Further Examples

In a discussion[9] of the haustafel’s (Ephesians 5:21 and following[10] injunction that the husband love his wife based on Christ’s love for the Church, Keener says, ‘Indeed, Christ’s love is explicitly defined in this passage in terms of self-sacrificial service, not in terms of his authority.’ The passage does not mention that self-sacrificial service is a defining feature of Christ’s model of authority, and in these pages the impression is created that the belief in servant love is a Biblical Egalitarian distinctive, so that the reader might be surprised to find the conservative O’Brien saying[11]:

…Paul does not here, or anywhere else for that matter, exhort husbands to rule over their wives. They are nowhere told, ‘Exercise your headship!’ Instead, they are urged repeatedly to love their wives (vv. 25, 28, and 33). This will involve each husband showing unceasing care and loving service for his wife’s entire well-being…

O’Brien is emphatic that husbands must love their wives; examples could easily be multiplied. Keener argues for loving servanthood as if it were a claim which his opponents rejected. The trusting reader will believe that nonfeminists believe in submission and egalitarians alone recognise that Paul calls husbands to servant love. I believe that this selective fact-telling is one of the more foundational indicators: some factual claims will be out of a given reader’s competence to evaluate, but so far as a reader can evaluate whether a fair picture is presented, the presence or absence of selective fact-telling may help.

Chapter 4 is interesting in that there are several thoughts that are very effectively conveyed without being explicitly stated. The account of ‘conservatives’ (i.e. misogynistic reactionaries) is never explicitly stated to apply to Christians who disagree with Keener, but works in a similar fashion (and for similar reasons) to the ‘Green Book’ which introduces the first major argument in The Abolition of Man.[12] By the same mechanism as the Green Book leads the reader to believe that claims about the outer world are in fact only claims about ourselves, not the slightest obstacle is placed to the reader believing that Keener exposes the true nature of ‘conservatism’, and that the picture of Graeco-Roman conservatism portrayed is a picture of conservatism, period, as true of conservatism today as ever.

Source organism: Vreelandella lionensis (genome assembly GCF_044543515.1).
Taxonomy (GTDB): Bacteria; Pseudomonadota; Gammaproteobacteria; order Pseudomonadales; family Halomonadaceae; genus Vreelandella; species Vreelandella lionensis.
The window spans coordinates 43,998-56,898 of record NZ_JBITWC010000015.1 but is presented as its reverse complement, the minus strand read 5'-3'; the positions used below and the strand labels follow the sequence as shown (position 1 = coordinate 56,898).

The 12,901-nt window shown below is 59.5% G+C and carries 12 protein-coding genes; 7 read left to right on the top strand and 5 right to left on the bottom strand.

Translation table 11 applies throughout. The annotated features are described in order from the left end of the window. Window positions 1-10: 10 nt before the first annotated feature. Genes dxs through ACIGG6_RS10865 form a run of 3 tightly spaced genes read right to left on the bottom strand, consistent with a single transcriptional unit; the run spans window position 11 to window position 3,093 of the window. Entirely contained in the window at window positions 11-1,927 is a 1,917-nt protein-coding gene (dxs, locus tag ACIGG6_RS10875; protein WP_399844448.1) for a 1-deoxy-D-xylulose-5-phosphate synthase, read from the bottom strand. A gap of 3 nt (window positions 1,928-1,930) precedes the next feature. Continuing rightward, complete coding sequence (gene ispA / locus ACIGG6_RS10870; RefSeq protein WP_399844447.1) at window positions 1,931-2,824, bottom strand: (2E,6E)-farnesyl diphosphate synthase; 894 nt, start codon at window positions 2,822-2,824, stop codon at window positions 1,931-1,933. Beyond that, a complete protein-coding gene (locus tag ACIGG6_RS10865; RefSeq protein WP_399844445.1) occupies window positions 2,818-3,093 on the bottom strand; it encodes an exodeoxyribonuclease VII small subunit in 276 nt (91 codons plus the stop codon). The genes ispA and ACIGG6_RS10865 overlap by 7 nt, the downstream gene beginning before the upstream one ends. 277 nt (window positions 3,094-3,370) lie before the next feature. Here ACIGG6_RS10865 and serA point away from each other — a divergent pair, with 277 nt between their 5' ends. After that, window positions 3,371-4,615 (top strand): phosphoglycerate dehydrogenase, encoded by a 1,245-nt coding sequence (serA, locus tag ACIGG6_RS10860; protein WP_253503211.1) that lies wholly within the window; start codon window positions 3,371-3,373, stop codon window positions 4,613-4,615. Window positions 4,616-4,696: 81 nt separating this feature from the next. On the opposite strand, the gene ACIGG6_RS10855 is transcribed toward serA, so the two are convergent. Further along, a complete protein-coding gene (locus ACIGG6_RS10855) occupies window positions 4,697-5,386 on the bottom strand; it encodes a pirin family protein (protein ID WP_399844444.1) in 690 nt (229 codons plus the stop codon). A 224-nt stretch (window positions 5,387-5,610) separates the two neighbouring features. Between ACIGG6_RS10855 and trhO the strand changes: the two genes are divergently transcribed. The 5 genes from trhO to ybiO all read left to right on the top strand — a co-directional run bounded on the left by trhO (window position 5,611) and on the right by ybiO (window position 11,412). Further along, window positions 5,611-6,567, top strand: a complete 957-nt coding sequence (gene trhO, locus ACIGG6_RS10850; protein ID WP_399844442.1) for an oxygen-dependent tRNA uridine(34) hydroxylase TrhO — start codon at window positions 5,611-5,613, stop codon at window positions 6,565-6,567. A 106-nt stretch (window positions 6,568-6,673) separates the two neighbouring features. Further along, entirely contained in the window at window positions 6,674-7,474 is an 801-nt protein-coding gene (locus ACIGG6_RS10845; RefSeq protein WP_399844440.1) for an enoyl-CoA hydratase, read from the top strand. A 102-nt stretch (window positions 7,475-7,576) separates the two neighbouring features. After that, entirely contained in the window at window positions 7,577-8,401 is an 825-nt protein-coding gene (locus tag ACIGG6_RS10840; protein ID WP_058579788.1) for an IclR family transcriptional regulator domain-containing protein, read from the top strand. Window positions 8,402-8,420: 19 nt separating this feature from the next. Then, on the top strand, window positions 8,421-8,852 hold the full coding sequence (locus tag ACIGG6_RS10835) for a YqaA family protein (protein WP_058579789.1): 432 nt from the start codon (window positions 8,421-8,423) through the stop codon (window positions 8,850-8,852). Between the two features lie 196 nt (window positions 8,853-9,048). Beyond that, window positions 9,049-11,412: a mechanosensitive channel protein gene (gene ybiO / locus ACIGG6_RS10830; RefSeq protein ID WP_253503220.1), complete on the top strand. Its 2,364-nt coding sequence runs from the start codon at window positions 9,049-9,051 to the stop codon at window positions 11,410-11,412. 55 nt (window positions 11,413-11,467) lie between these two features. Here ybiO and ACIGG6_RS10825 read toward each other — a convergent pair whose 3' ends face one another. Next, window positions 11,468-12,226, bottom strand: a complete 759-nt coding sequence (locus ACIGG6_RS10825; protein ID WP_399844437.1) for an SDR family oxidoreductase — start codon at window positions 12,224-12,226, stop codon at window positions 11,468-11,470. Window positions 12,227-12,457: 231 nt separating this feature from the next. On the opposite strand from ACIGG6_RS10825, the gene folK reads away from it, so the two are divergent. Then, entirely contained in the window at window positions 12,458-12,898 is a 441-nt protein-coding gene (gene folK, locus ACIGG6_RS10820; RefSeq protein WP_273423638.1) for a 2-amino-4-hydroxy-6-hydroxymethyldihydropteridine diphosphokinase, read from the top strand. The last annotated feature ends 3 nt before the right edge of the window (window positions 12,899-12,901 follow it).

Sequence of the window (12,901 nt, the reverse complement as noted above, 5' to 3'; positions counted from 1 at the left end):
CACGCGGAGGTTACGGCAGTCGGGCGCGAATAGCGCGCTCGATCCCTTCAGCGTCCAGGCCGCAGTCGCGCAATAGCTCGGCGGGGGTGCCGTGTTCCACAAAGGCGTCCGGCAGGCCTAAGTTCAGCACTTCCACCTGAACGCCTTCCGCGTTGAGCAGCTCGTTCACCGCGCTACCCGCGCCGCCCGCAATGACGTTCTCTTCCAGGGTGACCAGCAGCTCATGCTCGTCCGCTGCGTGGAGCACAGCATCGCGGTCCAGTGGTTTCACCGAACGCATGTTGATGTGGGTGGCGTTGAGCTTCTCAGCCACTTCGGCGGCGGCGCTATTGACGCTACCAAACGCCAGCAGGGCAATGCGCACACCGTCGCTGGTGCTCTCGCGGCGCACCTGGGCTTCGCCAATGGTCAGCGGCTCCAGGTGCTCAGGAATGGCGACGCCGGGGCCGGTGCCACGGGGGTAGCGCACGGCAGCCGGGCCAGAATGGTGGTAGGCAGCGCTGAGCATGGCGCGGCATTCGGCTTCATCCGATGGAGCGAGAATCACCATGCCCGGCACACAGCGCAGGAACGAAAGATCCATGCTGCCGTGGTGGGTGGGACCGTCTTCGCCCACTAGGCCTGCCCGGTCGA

A smaller signal may be found in that Keener investigates inconvenient verses in a way that never occurs for convenient ones. Keener explores the text, meaning, and setting to 5:22-33 in a way that never occurs for 5:21; a careless reader may get the impression that 5:21 doesn’t have a cultural setting.

Drawing on Privileged Information

I would next like to outline a difference between men’s and women’s communication, state what Keener’s Roman conservatives did with this, and state what Keener did with the Roman conservatives. One apparent gender difference in communication is that when a woman makes a claim, it is relatively likely to mean, ‘I am in the process of thinking and here is where I am now,’ while a man’s claim is more likely to mean, ‘I have thought. I have come to a conclusion. Here is my conclusion.’ Without mentioning caveats, there is room for considerable friction when men assume that women are stating conclusions and women assume that men are giving the current state of a developing thought. The conservatives described by Keener seem frustrated by this friction; Keener quotes Josephus [13]: